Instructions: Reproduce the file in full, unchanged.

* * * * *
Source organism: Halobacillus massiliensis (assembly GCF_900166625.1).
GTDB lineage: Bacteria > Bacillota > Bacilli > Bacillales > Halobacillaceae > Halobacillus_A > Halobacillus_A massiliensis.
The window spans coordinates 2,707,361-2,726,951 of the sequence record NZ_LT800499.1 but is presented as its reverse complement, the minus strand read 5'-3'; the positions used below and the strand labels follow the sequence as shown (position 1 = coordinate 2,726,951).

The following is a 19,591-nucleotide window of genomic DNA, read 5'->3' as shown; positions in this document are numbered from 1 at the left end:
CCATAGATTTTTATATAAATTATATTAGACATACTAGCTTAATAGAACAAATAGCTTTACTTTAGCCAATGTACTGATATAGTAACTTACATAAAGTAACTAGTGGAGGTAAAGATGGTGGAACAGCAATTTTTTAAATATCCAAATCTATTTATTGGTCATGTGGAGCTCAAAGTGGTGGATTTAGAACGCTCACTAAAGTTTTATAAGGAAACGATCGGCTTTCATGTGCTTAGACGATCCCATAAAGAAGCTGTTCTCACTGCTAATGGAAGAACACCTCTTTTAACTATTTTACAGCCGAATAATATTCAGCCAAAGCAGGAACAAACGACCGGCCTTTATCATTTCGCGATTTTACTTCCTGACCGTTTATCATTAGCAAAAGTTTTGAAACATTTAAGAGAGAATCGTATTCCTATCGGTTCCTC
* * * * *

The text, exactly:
Source organism: Halobacillus massiliensis (assembly GCF_900166625.1).
GTDB lineage: Bacteria > Bacillota > Bacilli > Bacillales > Halobacillaceae > Halobacillus_A > Halobacillus_A massiliensis.
The window spans coordinates 2,707,361-2,726,951 of the sequence record NZ_LT800499.1 but is presented as its reverse complement, the minus strand read 5'-3'; the positions used below and the strand labels follow the sequence as shown (position 1 = coordinate 2,726,951).

The following is a 19,591-nucleotide window of genomic DNA, read 5'->3' as shown; positions in this document are numbered from 1 at the left end:
CCATAGATTTTTATATAAATTATATTAGACATACTAGCTTAATAGAACAAATAGCTTTACTTTAGCCAATGTACTGATATAGTAACTTACATAAAGTAACTAGTGGAGGTAAAGATGGTGGAACAGCAATTTTTTAAATATCCAAATCTATTTATTGGTCATGTGGAGCTCAAAGTGGTGGATTTAGAACGCTCACTAAAGTTTTATAAGGAAACGATCGGCTTTCATGTGCTTAGACGATCCCATAAAGAAGCTGTTCTCACTGCTAATGGAAGAACACCTCTTTTAACTATTTTACAGCCGAATAATATTCAGCCAAAGCAGGAACAAACGACCGGCCTTTATCATTTCGCGATTTTACTTCCTGACCGTTTATCATTAGCAAAAGTTTTGAAACATTTAAGAGAGAATCGTATTCCTATCGGTTCCTC